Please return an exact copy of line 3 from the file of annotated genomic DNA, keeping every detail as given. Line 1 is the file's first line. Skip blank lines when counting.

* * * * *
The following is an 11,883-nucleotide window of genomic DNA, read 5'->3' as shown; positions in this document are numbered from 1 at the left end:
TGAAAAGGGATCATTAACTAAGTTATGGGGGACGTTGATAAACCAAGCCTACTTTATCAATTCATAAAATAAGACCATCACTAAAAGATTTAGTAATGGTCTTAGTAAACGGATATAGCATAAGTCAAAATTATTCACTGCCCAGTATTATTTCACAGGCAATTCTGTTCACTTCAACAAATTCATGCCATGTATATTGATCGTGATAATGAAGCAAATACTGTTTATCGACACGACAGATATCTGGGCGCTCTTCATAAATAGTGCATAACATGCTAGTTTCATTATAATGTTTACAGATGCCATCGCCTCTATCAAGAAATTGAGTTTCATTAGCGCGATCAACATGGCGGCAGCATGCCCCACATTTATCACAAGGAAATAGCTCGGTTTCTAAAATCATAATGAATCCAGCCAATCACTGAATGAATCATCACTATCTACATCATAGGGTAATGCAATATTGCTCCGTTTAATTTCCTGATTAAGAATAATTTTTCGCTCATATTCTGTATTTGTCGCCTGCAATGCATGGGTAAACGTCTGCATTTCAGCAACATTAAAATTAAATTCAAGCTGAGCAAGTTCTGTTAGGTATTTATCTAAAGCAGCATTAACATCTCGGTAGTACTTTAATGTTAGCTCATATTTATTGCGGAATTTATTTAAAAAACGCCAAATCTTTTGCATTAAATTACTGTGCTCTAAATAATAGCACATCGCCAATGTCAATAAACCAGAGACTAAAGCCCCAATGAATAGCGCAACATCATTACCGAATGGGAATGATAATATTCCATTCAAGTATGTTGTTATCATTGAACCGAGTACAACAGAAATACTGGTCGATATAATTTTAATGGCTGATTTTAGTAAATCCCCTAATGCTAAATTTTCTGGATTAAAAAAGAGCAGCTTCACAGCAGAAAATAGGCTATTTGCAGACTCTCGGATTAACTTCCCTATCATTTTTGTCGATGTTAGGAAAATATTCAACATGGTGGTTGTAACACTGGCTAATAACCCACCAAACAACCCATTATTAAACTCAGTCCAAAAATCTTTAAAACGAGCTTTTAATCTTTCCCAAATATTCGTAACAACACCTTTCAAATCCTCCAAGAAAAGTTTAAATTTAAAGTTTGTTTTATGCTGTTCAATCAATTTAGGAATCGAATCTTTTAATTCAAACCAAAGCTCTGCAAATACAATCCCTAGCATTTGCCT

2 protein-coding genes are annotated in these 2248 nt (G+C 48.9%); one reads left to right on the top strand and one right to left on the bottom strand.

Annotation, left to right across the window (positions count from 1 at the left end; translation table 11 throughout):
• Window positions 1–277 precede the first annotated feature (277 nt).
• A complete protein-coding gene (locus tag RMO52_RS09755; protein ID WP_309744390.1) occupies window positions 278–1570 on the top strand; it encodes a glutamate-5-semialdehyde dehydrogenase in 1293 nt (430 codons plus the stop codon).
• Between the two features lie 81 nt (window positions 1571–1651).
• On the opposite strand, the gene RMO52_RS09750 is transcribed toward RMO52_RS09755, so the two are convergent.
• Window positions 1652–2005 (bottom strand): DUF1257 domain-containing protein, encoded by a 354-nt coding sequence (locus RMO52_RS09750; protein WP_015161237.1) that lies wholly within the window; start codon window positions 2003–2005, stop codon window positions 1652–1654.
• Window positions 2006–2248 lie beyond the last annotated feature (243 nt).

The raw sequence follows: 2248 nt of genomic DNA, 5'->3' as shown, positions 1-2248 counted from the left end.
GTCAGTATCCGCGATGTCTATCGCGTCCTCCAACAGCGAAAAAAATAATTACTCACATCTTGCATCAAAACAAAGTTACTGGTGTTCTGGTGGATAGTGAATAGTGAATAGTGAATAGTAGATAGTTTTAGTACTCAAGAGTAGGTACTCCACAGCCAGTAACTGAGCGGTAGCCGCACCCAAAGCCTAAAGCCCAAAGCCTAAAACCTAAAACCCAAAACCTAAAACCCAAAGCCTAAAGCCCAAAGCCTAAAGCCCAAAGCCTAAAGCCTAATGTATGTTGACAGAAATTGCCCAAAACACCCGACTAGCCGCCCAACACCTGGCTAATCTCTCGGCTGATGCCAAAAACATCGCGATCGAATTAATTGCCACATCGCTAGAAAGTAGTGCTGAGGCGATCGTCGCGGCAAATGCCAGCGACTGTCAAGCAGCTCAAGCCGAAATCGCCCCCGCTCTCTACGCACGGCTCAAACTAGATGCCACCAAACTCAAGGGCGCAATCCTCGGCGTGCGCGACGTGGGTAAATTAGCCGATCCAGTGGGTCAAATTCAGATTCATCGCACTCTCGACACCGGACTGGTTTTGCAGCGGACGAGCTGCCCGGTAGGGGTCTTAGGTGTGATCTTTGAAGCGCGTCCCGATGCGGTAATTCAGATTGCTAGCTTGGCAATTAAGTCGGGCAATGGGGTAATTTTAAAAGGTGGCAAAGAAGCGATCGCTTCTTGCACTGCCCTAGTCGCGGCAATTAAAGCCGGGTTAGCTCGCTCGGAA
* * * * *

2 protein-coding genes are annotated in these 2248 nt (G+C 48.9%); one reads left to right on the top strand and one right to left on the bottom strand.